“There’s a lot of drinking, a lot of smoking, a lot of steak-eating and unprotected sex. It’s Disneyland.” If only Mad Men creator Matt Weiner had written that on the first page of his script. We might not have had to wait seven years for the smartest US TV drama since The Sopranos.
Instead the title page read, ‘Mad Men. A term coined in the late 1950s to describe the advertising executives of Madison avenue. They coined it.’ Weiner was not a Mad Man. He was a sitcom writer. Worse than that, he was a sitcom writer for Ted Danson. “I worked on Becker for three years,” recalls Weiner. But about a year into it I said, ‘You know what, this is not what I want to do when I grow up.'” He was already 35, married to an architect, with three young children.
Before he sat down to write the Mad Men pilot, Weiner sucked up ’50s and ’60s culture. He read Salinger, Cheever and Kerouac. He studied vintage girl-power bestsellers like Sex And The Single Girl (inspiration for Sex And The City) and The Feminine Mystique (helped ignited the women’s movement in 1963). He watched movies like Jack Lemmon’s bittersweet satire The Apartment and Walter Matthau sexism comedy A Guide for the Married Man. He smoked a lot of cigarettes.
And in 2002, Weiner sent his completed Mad Men pilot as a writing sample to The Sopranos creator David Chase. Bada bing. Chase loved it. Leaning back 50 years to New York 1961, the story zeroes in on the life of Don Draper, the suave creative director of the Sterling Cooper Advertising Agency. Smoking and drinking like rock-stars, he and his slick-suited Brylcreemed execs dream up killer slogans for tobacco companies, backstab each other, jovially harass their secretaries, hook up with their mistresses and placate their lonely housewives. Like Weiner said, it was Disneyland.
“It was what you’re always hoping to see,” remembers Chase. “It was lively and it had something new to say. Here was someone who had written a story about advertising in the 1960s and was looking at recent American history through that prism.” He immediately hired Weiner to work as a writer on his Mafia masterpiece. Now the hottest new writer on HBO’s biggest hit, Weiner wasted no time pitching Mad Men to the network. Chase himself submitted the script.
HBO’s response? No. Less than no. In a baffling decision that would return to bite them hard, they never even got back to him. Weiner still doesn’t like talking about it. Neither does anyone at HBO. “All I can tell you is that it was very disappointing that they did not notice me, because I was part of the family” he admits.
Crushed, Weiner did what anyone would do. He started killing people. He helped suffocate Christopher Moltisanti in an SUV. He shot Bobby Baccalieri in a model-train shop. As a writer and exec producer of The Sopranos, he got paid for it too, inking those episodes and many others during the series’ climactic final three seasons.
Meanwhile, Mad Men’s pilot script gathered dust. For seven years, neither HBO or Showtime or anyone else ever asked about it. But as The Sopranos was wrapping up its goodbye season, US cable network AMC put out word they were looking for a new original series. They saw Mad Men and snapped it up instantly, handing Weiner a $3 million budget for the pilot, a modest $2.3 million for each episode and two rules for life. “I can’t swear and I can’t show nudity,” says Weiner. Everything else? That was all good.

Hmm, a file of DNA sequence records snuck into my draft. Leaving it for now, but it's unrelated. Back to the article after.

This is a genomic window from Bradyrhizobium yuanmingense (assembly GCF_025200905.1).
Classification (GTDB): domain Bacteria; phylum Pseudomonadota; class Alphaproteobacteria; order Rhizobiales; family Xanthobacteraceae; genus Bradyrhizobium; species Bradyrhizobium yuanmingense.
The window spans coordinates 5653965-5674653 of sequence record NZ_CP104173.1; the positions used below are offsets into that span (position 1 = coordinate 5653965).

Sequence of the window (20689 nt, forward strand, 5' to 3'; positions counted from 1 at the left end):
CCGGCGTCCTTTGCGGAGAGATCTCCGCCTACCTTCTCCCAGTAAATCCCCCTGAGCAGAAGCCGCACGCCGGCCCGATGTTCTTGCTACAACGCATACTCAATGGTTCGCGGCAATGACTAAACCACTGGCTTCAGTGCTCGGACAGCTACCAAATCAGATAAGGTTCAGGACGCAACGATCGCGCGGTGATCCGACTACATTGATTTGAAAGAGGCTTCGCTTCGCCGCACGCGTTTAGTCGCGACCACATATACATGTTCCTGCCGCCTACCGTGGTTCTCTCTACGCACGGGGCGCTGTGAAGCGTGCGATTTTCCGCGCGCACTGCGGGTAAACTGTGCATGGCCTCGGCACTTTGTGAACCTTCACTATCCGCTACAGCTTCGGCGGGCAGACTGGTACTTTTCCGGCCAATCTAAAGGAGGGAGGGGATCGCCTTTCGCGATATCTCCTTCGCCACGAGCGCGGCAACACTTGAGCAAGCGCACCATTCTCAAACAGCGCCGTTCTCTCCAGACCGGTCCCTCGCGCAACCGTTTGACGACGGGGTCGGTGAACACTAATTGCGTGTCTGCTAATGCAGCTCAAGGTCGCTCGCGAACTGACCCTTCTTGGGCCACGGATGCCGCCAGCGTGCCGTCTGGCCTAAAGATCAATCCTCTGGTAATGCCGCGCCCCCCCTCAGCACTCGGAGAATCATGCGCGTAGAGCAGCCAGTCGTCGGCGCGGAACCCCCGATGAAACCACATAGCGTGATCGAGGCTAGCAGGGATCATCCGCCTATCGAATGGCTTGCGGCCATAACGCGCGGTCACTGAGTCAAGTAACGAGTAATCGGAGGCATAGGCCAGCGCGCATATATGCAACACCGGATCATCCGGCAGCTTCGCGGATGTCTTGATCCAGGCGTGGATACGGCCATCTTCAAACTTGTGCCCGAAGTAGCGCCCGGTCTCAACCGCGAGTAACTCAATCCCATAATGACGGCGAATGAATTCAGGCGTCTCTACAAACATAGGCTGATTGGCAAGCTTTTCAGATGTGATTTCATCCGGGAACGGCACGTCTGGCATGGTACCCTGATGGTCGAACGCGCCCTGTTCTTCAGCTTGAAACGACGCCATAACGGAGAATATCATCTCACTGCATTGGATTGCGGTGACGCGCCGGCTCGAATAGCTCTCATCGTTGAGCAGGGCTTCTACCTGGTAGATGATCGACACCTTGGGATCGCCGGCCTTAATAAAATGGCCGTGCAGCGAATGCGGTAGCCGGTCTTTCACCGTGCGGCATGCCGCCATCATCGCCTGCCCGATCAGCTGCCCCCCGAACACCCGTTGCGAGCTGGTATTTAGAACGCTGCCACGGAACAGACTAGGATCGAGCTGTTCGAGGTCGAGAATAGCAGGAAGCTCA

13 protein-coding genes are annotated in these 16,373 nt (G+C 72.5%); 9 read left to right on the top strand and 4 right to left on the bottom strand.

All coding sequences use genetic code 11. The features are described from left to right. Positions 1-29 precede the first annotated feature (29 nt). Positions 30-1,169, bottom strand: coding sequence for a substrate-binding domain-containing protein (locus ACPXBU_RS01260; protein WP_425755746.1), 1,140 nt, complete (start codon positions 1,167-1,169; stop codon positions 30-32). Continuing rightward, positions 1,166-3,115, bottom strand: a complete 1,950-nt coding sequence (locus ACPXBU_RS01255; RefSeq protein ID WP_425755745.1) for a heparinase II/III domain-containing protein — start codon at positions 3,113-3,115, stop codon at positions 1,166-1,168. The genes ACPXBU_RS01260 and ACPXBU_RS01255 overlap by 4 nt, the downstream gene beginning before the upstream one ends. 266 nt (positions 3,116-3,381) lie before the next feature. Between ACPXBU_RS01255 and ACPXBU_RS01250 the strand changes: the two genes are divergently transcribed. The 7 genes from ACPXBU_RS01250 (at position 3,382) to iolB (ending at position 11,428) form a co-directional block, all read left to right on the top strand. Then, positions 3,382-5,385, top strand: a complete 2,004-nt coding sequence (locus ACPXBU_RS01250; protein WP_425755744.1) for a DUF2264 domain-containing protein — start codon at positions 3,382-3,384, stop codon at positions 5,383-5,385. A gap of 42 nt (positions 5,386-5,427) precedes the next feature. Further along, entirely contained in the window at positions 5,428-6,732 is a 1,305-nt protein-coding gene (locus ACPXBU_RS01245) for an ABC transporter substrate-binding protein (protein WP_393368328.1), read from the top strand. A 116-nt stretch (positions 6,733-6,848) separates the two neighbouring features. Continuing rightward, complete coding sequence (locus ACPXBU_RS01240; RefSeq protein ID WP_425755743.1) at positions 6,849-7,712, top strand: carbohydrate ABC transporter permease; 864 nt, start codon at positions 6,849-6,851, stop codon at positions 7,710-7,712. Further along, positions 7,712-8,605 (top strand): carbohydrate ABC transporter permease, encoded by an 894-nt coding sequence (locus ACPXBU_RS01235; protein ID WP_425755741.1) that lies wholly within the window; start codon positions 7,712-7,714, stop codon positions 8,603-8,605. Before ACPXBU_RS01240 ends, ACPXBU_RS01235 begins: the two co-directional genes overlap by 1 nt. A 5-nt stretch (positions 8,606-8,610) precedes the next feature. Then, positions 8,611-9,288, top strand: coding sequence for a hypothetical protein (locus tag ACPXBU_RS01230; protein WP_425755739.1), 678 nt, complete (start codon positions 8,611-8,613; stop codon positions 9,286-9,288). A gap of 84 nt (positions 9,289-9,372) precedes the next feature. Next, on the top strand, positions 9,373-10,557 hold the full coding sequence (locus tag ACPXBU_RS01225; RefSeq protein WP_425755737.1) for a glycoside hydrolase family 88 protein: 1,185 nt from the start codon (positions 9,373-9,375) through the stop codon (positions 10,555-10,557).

Smoking, drinking, adultery, sexism, homophobia, anti-Semitism, racism… Mad Men ticks off the ’60s seven deadly sins inside its first few minutes. Talk about men behaving badly. “Admen were the rock stars of that era,” says Weiner. “Creative, cocky, anti-authority. They made a lot of money and they lived hard. On page six of the script, Don had his fourth drink. Anyone who’s seen the show who’s been there has said, ‘Oh, that’s nothing.’ It is not an exaggeration that people used to start the second they got in the office.” He grins lightly. “Actually, when I was trying to find old advertising guys who were there, to talk to them about it, it was difficult. Because they’re dead.”
Survivor’s testimony came from Della Femina, the former American advertising legend behind Becks beer and Pan Am airlines. Famously, his proposed slogan for the Japanese-owned Panasonic account was, ‘From Those Wonderful Folk Who Gave You Pearl Harbor.’ “People had bottles in their drawers,” recalled the Femina, when quizzed about the show’s authenticity. “The bartender would start shaking our martinis as soon as we walked in. Mad Men accurate reflects what went on.”
Which, more than anything, including a lot of smoking. At the office. In front of the kids. At the gynaecologists. And looking damn cool doing it. From the very first day’s shooting, beautiful veils of smoke drifted through Weiner’s sets. Lighters clicked constantly. Smouldering butts stacked up in the ashtrays. “There’s something burning but it’s herbal cigarettes,” admits Weiner, who even banned non-smokers from lighting up in-character. “You don’t want actors smoking real cigarettes. I’ve been on sets where people throw up, they’ve smoked so much.”
“I’d pitched the story of Mad Men to a couple of people and they said, ‘There’s too much smoking’ or ‘Don is too unlikable’. And I’m like, ‘I write on The Sopranos and I’m watching the most on-paper unlikable person in the world.’ Well, guess what? Jim Gandolfini played that person and it made a huge difference.” All matinee looks and flinty charisma, 36-year-old TV journeyman John Hamm was cast as leading alpha-male Don Draper in a no-star cast of ace character actors. Chiselled actors and glamorexic actresses didn’t get hired. Because no one got implants and collagen shots in 1961. “A lot of these characters don’t look like characters you see on TV,” says John Slattery, who plays Draper’s boss Roger Sterling.